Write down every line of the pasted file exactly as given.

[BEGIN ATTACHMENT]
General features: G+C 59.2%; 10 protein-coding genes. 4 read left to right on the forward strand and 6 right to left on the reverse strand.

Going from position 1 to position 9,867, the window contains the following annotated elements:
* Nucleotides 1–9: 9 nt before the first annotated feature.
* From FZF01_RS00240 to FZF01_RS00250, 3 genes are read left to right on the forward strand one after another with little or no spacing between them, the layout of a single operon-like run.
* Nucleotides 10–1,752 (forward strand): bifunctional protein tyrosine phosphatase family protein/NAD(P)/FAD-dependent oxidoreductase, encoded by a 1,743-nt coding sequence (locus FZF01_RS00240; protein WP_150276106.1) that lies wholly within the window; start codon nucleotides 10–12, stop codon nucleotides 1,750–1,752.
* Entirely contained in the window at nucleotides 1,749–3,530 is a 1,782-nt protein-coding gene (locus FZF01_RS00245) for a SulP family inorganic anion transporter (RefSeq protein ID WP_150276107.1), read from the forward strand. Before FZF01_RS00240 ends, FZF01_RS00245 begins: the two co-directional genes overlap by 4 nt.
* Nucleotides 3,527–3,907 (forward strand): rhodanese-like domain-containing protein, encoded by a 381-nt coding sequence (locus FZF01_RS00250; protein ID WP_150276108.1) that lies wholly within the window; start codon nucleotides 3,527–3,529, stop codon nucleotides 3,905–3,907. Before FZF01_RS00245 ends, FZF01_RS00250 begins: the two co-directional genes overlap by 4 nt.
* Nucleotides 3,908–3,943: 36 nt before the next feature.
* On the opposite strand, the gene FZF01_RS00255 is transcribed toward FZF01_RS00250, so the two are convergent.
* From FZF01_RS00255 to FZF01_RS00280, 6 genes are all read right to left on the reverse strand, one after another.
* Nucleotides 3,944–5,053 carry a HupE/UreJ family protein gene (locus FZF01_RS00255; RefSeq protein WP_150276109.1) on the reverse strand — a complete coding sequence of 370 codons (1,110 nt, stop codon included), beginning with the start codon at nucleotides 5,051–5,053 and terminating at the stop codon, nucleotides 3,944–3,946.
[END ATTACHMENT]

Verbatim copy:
General features: G+C 59.2%; 10 protein-coding genes. 4 read left to right on the forward strand and 6 right to left on the reverse strand.

Going from position 1 to position 9,867, the window contains the following annotated elements:
* Nucleotides 1–9: 9 nt before the first annotated feature.
* From FZF01_RS00240 to FZF01_RS00250, 3 genes are read left to right on the forward strand one after another with little or no spacing between them, the layout of a single operon-like run.
* Nucleotides 10–1,752 (forward strand): bifunctional protein tyrosine phosphatase family protein/NAD(P)/FAD-dependent oxidoreductase, encoded by a 1,743-nt coding sequence (locus FZF01_RS00240; protein WP_150276106.1) that lies wholly within the window; start codon nucleotides 10–12, stop codon nucleotides 1,750–1,752.
* Entirely contained in the window at nucleotides 1,749–3,530 is a 1,782-nt protein-coding gene (locus FZF01_RS00245) for a SulP family inorganic anion transporter (RefSeq protein ID WP_150276107.1), read from the forward strand. Before FZF01_RS00240 ends, FZF01_RS00245 begins: the two co-directional genes overlap by 4 nt.
* Nucleotides 3,527–3,907 (forward strand): rhodanese-like domain-containing protein, encoded by a 381-nt coding sequence (locus FZF01_RS00250; protein ID WP_150276108.1) that lies wholly within the window; start codon nucleotides 3,527–3,529, stop codon nucleotides 3,905–3,907. Before FZF01_RS00245 ends, FZF01_RS00250 begins: the two co-directional genes overlap by 4 nt.
* Nucleotides 3,908–3,943: 36 nt before the next feature.
* On the opposite strand, the gene FZF01_RS00255 is transcribed toward FZF01_RS00250, so the two are convergent.
* From FZF01_RS00255 to FZF01_RS00280, 6 genes are all read right to left on the reverse strand, one after another.
* Nucleotides 3,944–5,053 carry a HupE/UreJ family protein gene (locus FZF01_RS00255; RefSeq protein WP_150276109.1) on the reverse strand — a complete coding sequence of 370 codons (1,110 nt, stop codon included), beginning with the start codon at nucleotides 5,051–5,053 and terminating at the stop codon, nucleotides 3,944–3,946.